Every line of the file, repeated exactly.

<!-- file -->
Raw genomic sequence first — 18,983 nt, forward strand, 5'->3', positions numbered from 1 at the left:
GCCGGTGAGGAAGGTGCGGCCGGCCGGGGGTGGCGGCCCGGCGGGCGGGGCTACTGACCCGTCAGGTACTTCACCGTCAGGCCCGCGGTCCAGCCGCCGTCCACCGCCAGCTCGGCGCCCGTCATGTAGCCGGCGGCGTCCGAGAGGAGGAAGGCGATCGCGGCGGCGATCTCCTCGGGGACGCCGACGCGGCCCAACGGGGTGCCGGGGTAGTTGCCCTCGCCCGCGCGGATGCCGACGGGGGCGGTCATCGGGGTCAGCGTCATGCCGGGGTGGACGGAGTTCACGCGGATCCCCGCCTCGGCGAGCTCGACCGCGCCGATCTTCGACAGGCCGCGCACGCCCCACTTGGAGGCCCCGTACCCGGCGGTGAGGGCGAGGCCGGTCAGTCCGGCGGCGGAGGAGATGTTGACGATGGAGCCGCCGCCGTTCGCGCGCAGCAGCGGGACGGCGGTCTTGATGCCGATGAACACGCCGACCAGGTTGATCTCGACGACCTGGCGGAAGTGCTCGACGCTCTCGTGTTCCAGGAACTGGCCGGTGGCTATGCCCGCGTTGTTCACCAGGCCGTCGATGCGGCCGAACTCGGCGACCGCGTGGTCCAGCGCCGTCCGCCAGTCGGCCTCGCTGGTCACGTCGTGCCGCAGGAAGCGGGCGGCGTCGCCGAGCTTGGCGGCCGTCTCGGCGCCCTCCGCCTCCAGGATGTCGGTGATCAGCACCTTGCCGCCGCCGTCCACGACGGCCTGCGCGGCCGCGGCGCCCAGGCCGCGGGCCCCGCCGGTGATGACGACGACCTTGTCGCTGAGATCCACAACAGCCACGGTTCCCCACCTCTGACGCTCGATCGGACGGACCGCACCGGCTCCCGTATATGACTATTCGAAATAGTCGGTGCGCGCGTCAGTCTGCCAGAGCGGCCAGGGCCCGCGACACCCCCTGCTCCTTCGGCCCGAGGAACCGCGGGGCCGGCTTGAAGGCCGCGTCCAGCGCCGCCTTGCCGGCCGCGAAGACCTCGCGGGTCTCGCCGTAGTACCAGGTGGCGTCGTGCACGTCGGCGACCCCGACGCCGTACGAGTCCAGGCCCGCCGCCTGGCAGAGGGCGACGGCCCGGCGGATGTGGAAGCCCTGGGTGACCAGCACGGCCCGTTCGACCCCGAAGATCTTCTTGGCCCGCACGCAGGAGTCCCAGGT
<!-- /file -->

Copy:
Raw genomic sequence first — 18,983 nt, forward strand, 5'->3', positions numbered from 1 at the left:
GCCGGTGAGGAAGGTGCGGCCGGCCGGGGGTGGCGGCCCGGCGGGCGGGGCTACTGACCCGTCAGGTACTTCACCGTCAGGCCCGCGGTCCAGCCGCCGTCCACCGCCAGCTCGGCGCCCGTCATGTAGCCGGCGGCGTCCGAGAGGAGGAAGGCGATCGCGGCGGCGATCTCCTCGGGGACGCCGACGCGGCCCAACGGGGTGCCGGGGTAGTTGCCCTCGCCCGCGCGGATGCCGACGGGGGCGGTCATCGGGGTCAGCGTCATGCCGGGGTGGACGGAGTTCACGCGGATCCCCGCCTCGGCGAGCTCGACCGCGCCGATCTTCGACAGGCCGCGCACGCCCCACTTGGAGGCCCCGTACCCGGCGGTGAGGGCGAGGCCGGTCAGTCCGGCGGCGGAGGAGATGTTGACGATGGAGCCGCCGCCGTTCGCGCGCAGCAGCGGGACGGCGGTCTTGATGCCGATGAACACGCCGACCAGGTTGATCTCGACGACCTGGCGGAAGTGCTCGACGCTCTCGTGTTCCAGGAACTGGCCGGTGGCTATGCCCGCGTTGTTCACCAGGCCGTCGATGCGGCCGAACTCGGCGACCGCGTGGTCCAGCGCCGTCCGCCAGTCGGCCTCGCTGGTCACGTCGTGCCGCAGGAAGCGGGCGGCGTCGCCGAGCTTGGCGGCCGTCTCGGCGCCCTCCGCCTCCAGGATGTCGGTGATCAGCACCTTGCCGCCGCCGTCCACGACGGCCTGCGCGGCCGCGGCGCCCAGGCCGCGGGCCCCGCCGGTGATGACGACGACCTTGTCGCTGAGATCCACAACAGCCACGGTTCCCCACCTCTGACGCTCGATCGGACGGACCGCACCGGCTCCCGTATATGACTATTCGAAATAGTCGGTGCGCGCGTCAGTCTGCCAGAGCGGCCAGGGCCCGCGACACCCCCTGCTCCTTCGGCCCGAGGAACCGCGGGGCCGGCTTGAAGGCCGCGTCCAGCGCCGCCTTGCCGGCCGCGAAGACCTCGCGGGTCTCGCCGTAGTACCAGGTGGCGTCGTGCACGTCGGCGACCCCGACGCCGTACGAGTCCAGGCCCGCCGCCTGGCAGAGGGCGACGGCCCGGCGGATGTGGAAGCCCTGGGTGACCAGCACGGCCCGTTCGACCCCGAAGATCTTCTTGGCCCGCACGCAGGAGTCCCAGGT